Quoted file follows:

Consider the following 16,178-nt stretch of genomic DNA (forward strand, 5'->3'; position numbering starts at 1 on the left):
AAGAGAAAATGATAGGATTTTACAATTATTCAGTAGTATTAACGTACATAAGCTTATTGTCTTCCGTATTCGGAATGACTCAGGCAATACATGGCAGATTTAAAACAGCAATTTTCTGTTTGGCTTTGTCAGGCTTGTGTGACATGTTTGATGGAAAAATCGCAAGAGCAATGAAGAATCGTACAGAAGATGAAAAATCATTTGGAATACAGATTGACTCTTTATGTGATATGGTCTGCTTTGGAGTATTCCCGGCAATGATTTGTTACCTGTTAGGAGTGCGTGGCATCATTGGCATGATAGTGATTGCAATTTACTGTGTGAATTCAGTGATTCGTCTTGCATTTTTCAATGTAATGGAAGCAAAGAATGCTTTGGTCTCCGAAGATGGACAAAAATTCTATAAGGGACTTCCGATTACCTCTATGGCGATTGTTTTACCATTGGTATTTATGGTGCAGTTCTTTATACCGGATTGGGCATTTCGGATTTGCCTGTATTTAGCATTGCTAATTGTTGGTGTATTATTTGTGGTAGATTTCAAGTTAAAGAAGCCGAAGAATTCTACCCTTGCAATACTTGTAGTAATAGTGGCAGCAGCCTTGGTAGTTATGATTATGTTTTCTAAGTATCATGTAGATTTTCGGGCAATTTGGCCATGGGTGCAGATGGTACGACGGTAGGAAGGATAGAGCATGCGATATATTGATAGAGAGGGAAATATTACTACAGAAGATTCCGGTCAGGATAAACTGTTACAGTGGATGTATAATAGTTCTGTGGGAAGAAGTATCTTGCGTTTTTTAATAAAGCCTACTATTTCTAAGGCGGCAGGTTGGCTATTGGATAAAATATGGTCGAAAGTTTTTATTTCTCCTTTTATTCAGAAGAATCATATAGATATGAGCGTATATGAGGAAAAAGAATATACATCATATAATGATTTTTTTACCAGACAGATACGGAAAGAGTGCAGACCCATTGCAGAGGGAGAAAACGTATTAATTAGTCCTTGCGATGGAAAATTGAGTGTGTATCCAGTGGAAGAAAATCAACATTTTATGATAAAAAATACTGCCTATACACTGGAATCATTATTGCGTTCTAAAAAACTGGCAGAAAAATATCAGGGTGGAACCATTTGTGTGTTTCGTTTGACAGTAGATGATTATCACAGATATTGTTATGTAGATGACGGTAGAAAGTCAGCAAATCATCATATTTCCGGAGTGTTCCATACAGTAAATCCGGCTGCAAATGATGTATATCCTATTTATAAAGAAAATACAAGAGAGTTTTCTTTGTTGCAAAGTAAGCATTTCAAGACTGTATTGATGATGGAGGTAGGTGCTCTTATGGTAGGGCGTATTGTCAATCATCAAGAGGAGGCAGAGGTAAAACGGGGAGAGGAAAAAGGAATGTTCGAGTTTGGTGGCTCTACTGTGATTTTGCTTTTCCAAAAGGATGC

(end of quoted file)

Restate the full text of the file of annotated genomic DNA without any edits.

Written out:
Consider the following 16,178-nt stretch of genomic DNA (forward strand, 5'->3'; position numbering starts at 1 on the left):
AAGAGAAAATGATAGGATTTTACAATTATTCAGTAGTATTAACGTACATAAGCTTATTGTCTTCCGTATTCGGAATGACTCAGGCAATACATGGCAGATTTAAAACAGCAATTTTCTGTTTGGCTTTGTCAGGCTTGTGTGACATGTTTGATGGAAAAATCGCAAGAGCAATGAAGAATCGTACAGAAGATGAAAAATCATTTGGAATACAGATTGACTCTTTATGTGATATGGTCTGCTTTGGAGTATTCCCGGCAATGATTTGTTACCTGTTAGGAGTGCGTGGCATCATTGGCATGATAGTGATTGCAATTTACTGTGTGAATTCAGTGATTCGTCTTGCATTTTTCAATGTAATGGAAGCAAAGAATGCTTTGGTCTCCGAAGATGGACAAAAATTCTATAAGGGACTTCCGATTACCTCTATGGCGATTGTTTTACCATTGGTATTTATGGTGCAGTTCTTTATACCGGATTGGGCATTTCGGATTTGCCTGTATTTAGCATTGCTAATTGTTGGTGTATTATTTGTGGTAGATTTCAAGTTAAAGAAGCCGAAGAATTCTACCCTTGCAATACTTGTAGTAATAGTGGCAGCAGCCTTGGTAGTTATGATTATGTTTTCTAAGTATCATGTAGATTTTCGGGCAATTTGGCCATGGGTGCAGATGGTACGACGGTAGGAAGGATAGAGCATGCGATATATTGATAGAGAGGGAAATATTACTACAGAAGATTCCGGTCAGGATAAACTGTTACAGTGGATGTATAATAGTTCTGTGGGAAGAAGTATCTTGCGTTTTTTAATAAAGCCTACTATTTCTAAGGCGGCAGGTTGGCTATTGGATAAAATATGGTCGAAAGTTTTTATTTCTCCTTTTATTCAGAAGAATCATATAGATATGAGCGTATATGAGGAAAAAGAATATACATCATATAATGATTTTTTTACCAGACAGATACGGAAAGAGTGCAGACCCATTGCAGAGGGAGAAAACGTATTAATTAGTCCTTGCGATGGAAAATTGAGTGTGTATCCAGTGGAAGAAAATCAACATTTTATGATAAAAAATACTGCCTATACACTGGAATCATTATTGCGTTCTAAAAAACTGGCAGAAAAATATCAGGGTGGAACCATTTGTGTGTTTCGTTTGACAGTAGATGATTATCACAGATATTGTTATGTAGATGACGGTAGAAAGTCAGCAAATCATCATATTTCCGGAGTGTTCCATACAGTAAATCCGGCTGCAAATGATGTATATCCTATTTATAAAGAAAATACAAGAGAGTTTTCTTTGTTGCAAAGTAAGCATTTCAAGACTGTATTGATGATGGAGGTAGGTGCTCTTATGGTAGGGCGTATTGTCAATCATCAAGAGGAGGCAGAGGTAAAACGGGGAGAGGAAAAAGGAATGTTCGAGTTTGGTGGCTCTACTGTGATTTTGCTTTTCCAAAAGGATGC